Know what’s below when you’re digging
April 25, 2018 by Diana Sorace
In 2017, there were more than 1,200 incidents of damage to underground natural gas lines across British Columbia. A home renovation, landscaping project or a simple misplaced shovel while digging in a garden could damage underground utility lines
and cause a hazardous situation.
Additionally, a damaged gas line can require costly repairs which often cause traffic delays and natural gas service interruptions.
The good news is that most of these incidents can be easily avoided. In fact, approximately 90 per cent of damages to our natural gas service lines can be prevented if people follow safe excavation practices.
Damage by the numbers in 2017:
60 per cent of natural gas line damages are related to work done by contractors
30 per cent are related to work done by homeowners
three per cent are related to municipal activity
the rest of natural gas line damage is caused by other utilities, motor vehicle accidents hitting gas meters or other events
When digging outside, take the necessary steps to confirm there are no buried utility lines such as telecommunication cables, water and sewage lines, natural gas lines or electrical wires where you’re about to dig.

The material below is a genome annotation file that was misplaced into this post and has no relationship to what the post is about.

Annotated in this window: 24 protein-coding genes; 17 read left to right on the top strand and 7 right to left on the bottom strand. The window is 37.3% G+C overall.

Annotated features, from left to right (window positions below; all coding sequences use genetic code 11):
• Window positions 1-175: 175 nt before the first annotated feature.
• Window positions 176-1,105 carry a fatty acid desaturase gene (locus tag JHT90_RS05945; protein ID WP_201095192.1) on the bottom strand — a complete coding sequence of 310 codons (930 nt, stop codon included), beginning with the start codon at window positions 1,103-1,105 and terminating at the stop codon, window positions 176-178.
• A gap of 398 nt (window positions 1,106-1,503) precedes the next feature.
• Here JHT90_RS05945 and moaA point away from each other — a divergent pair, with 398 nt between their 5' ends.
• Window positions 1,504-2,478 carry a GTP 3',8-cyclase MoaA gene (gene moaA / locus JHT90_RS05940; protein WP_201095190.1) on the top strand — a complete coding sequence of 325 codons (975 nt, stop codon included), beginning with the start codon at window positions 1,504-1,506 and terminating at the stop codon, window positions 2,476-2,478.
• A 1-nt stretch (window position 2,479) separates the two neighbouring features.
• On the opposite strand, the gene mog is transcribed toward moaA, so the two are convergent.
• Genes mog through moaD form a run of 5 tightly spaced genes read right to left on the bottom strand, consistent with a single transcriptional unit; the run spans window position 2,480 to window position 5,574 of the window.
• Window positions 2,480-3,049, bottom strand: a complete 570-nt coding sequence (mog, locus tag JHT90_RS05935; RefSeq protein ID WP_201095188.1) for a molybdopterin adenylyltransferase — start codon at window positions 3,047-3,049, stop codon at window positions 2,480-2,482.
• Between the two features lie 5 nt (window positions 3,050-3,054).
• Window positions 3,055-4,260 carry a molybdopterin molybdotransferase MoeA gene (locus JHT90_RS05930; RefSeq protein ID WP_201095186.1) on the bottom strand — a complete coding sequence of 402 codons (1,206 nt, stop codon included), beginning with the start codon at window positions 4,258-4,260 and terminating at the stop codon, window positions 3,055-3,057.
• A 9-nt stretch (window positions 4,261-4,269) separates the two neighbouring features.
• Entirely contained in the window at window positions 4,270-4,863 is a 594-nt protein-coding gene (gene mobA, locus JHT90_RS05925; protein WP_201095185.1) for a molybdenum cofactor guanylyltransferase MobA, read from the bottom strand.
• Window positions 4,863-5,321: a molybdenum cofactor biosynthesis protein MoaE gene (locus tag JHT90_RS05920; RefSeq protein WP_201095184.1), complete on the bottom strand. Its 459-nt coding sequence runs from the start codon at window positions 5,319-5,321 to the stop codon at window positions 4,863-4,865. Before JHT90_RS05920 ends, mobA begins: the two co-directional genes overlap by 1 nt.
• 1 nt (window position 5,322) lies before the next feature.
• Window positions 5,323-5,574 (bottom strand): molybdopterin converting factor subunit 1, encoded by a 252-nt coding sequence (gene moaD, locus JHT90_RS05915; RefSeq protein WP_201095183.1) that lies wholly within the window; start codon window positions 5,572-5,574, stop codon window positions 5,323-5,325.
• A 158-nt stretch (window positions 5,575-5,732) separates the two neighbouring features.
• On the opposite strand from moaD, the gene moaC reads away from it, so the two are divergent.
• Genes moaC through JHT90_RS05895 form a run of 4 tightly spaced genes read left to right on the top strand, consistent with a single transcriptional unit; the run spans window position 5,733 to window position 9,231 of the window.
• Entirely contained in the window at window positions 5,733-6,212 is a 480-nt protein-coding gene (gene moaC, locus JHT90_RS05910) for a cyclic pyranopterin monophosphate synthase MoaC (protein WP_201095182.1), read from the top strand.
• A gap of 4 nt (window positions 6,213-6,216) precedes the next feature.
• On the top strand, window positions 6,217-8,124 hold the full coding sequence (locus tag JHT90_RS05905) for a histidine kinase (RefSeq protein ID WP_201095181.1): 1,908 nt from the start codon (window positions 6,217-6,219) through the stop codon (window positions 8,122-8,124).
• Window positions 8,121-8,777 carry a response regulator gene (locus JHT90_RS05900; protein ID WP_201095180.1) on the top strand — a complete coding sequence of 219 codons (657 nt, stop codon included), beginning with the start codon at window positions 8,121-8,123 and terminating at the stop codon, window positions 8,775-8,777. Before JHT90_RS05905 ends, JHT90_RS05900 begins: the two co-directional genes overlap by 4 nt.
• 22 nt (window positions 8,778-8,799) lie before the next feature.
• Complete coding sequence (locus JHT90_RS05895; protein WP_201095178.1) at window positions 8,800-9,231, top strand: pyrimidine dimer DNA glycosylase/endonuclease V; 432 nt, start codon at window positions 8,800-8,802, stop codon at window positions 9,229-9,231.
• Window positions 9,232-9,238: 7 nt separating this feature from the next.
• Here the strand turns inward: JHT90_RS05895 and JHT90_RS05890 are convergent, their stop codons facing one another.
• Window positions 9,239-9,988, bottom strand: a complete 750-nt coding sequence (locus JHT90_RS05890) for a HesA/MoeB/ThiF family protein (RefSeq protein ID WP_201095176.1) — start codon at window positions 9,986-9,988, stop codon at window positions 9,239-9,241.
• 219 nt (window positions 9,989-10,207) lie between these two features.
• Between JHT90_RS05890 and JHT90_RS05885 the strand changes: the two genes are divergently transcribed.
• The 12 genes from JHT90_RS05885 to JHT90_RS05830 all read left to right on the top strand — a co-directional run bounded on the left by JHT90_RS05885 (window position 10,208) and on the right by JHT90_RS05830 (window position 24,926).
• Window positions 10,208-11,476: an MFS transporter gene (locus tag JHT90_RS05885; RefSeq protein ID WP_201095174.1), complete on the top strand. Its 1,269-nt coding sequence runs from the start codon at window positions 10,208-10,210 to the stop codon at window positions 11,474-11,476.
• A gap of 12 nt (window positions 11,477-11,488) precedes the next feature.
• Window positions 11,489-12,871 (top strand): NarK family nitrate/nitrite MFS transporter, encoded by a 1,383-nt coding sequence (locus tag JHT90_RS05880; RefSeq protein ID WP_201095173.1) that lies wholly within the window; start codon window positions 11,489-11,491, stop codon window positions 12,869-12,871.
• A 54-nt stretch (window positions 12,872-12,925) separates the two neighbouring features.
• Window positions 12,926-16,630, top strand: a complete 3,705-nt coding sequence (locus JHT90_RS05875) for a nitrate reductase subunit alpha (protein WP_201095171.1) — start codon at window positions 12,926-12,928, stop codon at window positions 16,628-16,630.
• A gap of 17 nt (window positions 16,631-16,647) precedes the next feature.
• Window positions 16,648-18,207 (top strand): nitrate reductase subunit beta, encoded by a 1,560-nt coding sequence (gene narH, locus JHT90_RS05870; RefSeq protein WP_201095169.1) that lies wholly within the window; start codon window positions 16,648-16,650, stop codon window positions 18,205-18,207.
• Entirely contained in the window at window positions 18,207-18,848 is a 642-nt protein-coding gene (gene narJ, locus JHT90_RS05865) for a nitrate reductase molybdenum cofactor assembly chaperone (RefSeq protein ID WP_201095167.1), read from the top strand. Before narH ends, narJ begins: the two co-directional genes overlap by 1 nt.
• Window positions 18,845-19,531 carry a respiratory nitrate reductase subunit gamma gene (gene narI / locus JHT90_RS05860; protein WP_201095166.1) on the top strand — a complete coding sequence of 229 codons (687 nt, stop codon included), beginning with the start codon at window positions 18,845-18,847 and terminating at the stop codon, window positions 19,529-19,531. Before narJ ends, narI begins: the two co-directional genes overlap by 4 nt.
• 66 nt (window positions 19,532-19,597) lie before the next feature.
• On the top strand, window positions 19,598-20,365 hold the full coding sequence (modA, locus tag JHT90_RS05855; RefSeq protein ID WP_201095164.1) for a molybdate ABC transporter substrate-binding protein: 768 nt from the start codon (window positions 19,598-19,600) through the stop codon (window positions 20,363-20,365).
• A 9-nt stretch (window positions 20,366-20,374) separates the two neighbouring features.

What should you do?
First, contact BC One Call— a free service that provides the location of underground lines— before digging. Requests can be made online or by phone at . The service is available 24/7, 365 days a year. Requests should be made a minimum of three full business days before you dig.
Making the call is easy, but it’s only the first step. Once you have your BC One Call ticket, make sure you understand what it says. If you don’t, FortisBC can help and available to assist you in understanding how to dig safely. You can contact us at 1-888-822-6555.
- Use the information provided to mark the location of buried lines.
- Carefully hand dig to expose the lines— do not use power equipment within one metre of the gas line.
- Proceed with your project, avoiding the line.
Whether you’re excavating on a job site or digging in your own backyard, don’t be a statistic and call or click before you dig.